I used to have a different little blog that traveled with me through many ups and downs. Taking another dip back into the Found archives…
One afternoon about a decade ago, I bent over to pick up a candy wrapper someone had left on the couch, and couldn’t stand back up.
We are fearfully and wonderfully made. It’s not uncommon to feel betrayed when something goes wrong with a body system or part. We also realize, or remember, two very important truths about our bodies.
Our bodies are fragile.
My back would not straighten, and the pain of trying was intense. I was sidelined for a while, with a disc that had pushed its way where it didn’t belong. Unlike most backs that shoot a disc out of place one side or the other, mine tore the ligament at its toughest point, in the center. There were things I simply couldn’t do, and others I wasn’t supposed to so my body could heal. All from a candy wrapper?!? It seemed ridiculous. But that didn’t change the reality.
How many of us have a similar story? Something small had a large effect. Maybe it was something profound, but it happened in an instant, like a car accident. Then there are the things that build slowly, that go unnoticed until they’re undeniable.
With as much as the human body and mind can endure, they can also be easily broken. Viruses and bacteria make us sick, can even kill. We stub a toe. Sprain an ankle. Break an arm. Throw out a back. Our eyesight fails. Physical and emotional trauma irrevocably changes our body, our mind. Organs, cells, and synapses go haywire. Diabetes. Cancer. Psychosis.
Our bodies are AMAZING.
When something isn’t working the way it’s supposed to, we can’t help but recognize how amazing it is that so much can work together so well more often than not. Saturday I was knocked down by my ear’s failure to properly drain. My Eustachian tube was blocked. It can be painful when my eardrum is inverted, but Saturday was just the dizziness. It didn’t take me long in the morning to realize that I wasn’t getting much done that day. Do you know how many things need to work together so you can walk around and negotiate your day, upright? An imbalance of fluid in one ear, and I’m knocked flat.
Do you ever stop and think about how amazing our ears are, and how incredibly they work with our brains? Those funny, fleshy things on the sides of our head are just the external parts that allow us to better capture the vibrations of sound waves in the air and transfer them to our eardrums, which vibrate in time. The vibrations are amplified by three tiny bones. Further inside the ear, fluid moves in response to the vibrations, activating thousands of nerve endings that activate electrical impulses. The impulses travel to the brain which interprets the signals as sound. And if taking movements in the air and making them meaningful and useful weren’t enough, the ear also lets us know what’s up and down.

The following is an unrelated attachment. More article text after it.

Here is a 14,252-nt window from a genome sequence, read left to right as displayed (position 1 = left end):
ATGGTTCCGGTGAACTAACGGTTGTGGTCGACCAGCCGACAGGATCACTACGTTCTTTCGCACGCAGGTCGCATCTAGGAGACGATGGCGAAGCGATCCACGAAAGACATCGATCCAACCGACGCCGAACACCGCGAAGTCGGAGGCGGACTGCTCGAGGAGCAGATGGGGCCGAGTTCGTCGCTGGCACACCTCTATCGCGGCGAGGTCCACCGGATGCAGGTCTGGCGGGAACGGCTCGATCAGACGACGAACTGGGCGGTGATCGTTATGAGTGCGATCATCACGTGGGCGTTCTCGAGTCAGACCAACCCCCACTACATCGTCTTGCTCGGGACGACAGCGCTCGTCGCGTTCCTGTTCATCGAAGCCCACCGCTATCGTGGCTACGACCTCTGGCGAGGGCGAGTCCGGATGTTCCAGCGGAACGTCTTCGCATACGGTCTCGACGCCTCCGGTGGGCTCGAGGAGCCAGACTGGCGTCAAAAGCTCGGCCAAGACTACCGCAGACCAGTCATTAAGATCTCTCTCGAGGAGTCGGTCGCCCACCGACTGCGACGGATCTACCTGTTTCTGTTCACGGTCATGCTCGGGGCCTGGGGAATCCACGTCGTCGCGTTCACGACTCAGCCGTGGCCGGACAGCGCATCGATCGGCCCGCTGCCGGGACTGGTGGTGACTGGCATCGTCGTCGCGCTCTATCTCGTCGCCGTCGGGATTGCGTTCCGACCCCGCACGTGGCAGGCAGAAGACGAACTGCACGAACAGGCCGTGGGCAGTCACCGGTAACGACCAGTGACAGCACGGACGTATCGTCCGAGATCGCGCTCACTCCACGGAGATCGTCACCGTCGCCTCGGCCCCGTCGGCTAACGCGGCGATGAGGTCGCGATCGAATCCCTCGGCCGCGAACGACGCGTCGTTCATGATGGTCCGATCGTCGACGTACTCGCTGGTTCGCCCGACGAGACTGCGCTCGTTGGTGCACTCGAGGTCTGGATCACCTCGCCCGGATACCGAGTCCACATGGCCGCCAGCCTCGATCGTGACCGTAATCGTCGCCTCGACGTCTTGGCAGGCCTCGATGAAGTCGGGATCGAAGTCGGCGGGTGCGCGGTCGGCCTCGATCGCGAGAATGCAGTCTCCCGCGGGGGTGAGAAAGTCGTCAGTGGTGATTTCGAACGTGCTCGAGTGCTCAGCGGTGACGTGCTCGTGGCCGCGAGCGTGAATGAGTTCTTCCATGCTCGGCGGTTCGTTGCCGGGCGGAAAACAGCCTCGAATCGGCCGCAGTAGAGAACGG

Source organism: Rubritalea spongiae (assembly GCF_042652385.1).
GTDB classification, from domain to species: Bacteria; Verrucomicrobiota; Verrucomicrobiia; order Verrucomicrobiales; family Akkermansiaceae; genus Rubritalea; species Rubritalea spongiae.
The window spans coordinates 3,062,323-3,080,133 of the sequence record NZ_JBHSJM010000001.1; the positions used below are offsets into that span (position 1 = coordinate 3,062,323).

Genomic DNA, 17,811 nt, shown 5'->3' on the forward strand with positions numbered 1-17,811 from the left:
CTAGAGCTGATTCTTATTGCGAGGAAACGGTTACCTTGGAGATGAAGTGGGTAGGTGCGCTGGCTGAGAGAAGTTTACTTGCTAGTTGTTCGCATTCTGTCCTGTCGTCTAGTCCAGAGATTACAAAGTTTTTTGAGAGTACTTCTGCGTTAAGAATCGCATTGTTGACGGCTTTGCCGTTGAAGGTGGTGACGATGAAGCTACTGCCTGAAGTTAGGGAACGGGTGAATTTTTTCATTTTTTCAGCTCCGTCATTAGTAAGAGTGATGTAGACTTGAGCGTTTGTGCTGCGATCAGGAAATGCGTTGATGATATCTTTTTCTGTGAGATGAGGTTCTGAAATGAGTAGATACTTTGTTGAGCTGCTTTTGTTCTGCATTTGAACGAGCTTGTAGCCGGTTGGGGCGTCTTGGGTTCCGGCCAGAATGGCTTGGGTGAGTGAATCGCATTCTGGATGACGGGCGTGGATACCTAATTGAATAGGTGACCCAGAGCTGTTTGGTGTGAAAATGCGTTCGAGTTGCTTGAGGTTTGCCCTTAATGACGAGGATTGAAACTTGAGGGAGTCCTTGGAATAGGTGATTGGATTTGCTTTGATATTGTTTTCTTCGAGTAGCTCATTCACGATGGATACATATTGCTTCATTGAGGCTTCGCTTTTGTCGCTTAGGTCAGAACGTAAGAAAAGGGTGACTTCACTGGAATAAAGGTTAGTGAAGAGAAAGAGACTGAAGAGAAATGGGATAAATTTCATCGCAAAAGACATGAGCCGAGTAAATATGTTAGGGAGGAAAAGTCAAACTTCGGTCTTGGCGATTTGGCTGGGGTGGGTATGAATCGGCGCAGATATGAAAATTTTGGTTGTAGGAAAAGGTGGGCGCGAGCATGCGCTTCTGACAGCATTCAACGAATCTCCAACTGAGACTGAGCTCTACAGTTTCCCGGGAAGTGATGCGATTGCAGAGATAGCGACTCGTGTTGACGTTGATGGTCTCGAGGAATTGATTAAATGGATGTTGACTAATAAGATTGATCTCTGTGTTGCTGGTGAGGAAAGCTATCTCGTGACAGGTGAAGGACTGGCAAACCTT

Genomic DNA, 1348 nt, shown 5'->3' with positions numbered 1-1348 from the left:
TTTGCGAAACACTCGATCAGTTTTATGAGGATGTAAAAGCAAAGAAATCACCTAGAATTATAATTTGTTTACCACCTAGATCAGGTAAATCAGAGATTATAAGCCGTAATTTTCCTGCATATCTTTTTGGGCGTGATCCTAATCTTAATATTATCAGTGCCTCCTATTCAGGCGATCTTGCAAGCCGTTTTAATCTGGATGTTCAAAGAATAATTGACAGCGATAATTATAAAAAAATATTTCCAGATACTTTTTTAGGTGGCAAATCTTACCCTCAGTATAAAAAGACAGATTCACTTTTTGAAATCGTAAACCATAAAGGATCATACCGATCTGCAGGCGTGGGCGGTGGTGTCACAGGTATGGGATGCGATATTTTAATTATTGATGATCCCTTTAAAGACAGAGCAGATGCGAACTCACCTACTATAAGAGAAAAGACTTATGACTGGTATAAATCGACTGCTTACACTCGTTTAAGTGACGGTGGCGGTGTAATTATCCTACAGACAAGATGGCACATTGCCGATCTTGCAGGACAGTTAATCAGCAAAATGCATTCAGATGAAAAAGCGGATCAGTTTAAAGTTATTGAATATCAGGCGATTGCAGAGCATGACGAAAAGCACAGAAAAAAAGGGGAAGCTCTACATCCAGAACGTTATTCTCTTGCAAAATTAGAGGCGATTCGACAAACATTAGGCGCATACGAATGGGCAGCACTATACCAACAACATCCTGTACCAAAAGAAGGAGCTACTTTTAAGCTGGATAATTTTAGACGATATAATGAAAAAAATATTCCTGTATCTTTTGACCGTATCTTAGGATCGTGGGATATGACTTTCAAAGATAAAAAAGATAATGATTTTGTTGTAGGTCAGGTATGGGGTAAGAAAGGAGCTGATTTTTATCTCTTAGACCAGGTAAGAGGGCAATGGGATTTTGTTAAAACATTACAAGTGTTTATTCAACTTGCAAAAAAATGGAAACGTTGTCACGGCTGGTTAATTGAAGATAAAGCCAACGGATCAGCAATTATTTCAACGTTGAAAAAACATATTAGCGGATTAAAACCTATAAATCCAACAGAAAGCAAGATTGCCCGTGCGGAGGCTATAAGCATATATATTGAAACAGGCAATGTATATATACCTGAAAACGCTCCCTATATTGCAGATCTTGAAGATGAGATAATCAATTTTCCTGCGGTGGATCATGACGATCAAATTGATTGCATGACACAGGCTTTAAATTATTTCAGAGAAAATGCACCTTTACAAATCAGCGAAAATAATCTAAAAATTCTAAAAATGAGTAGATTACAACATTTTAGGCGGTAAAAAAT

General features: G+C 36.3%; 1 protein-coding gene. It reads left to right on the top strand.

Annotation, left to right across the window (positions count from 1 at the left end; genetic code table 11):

The functionality of the ear is just one small aspect of our extraordinary ordinary.
Here’s something else important thing to remember, but difficult to accept:
Our health, or our… otherwise… are perfect.
Fearfully and wonderfully…
Good health isn’t guaranteed. We must use it to its fullest to fulfill God’s will and, when it fails, we need to trust. Any deficit from our perspective is also part of God’s plan. When our abilities are altered, we need to find the new shape of our service. Maybe you’re finding yourself sidelined at the moment, unable to keep up your typical pace or perform at the level to which you’re accustomed. Take the opportunity of being slowed to listen. If we can think, we can pray. And there will never be a shortage of people and circumstances in need of intercession.
So, what about the times when brains go sideways, when we can’t think anywhere near straight? God does not turn His back on us. He is there even when we can’t feel Him, even when we feel like He has rejected us.
God is never limited by what we can’t do. In fact, when we admit we can’t we can get out of the way and let Him work through us.
One thing I’ve learned through my own struggles is that grace remains. As dark as my mind can be, as far from God and hopeless and beyond grace as I feel, He’s still working. I survive. And am equipped to be His witness.
Once I was lost… but now… I may forget that I’m FOUND, but God never lost sight of me.
There will always be those who need our care.
Let’s face it. Society doesn’t know what to do with those who seemingly can’t contribute, those who will always be different, those who can’t be stronger or quicker, those who cannot care for themselves. How is dependency part of God’s plan?
Really, dependency is God’s plan. Illusions of self-sufficiency keep us from fully experiencing life as God intended.
You’re amazing. But you’re finite. You have a purpose, and it has nothing to do with thinking you can get through life without God and others.
Every life has purpose. A person doesn’t even have to be conscious to have purpose. Weakness provides the opportunity for servanthood, to serve and be served. Truth is, we’re all weak, and we all need others to effectively get through life. The helpless provide an unavoidable opportunity to serve selflessly and love unconditionally.
I praise you because I am fearfully and wonderfully made;
Your works are wonderful, I know that full well.
Psalm 139:14, NIV
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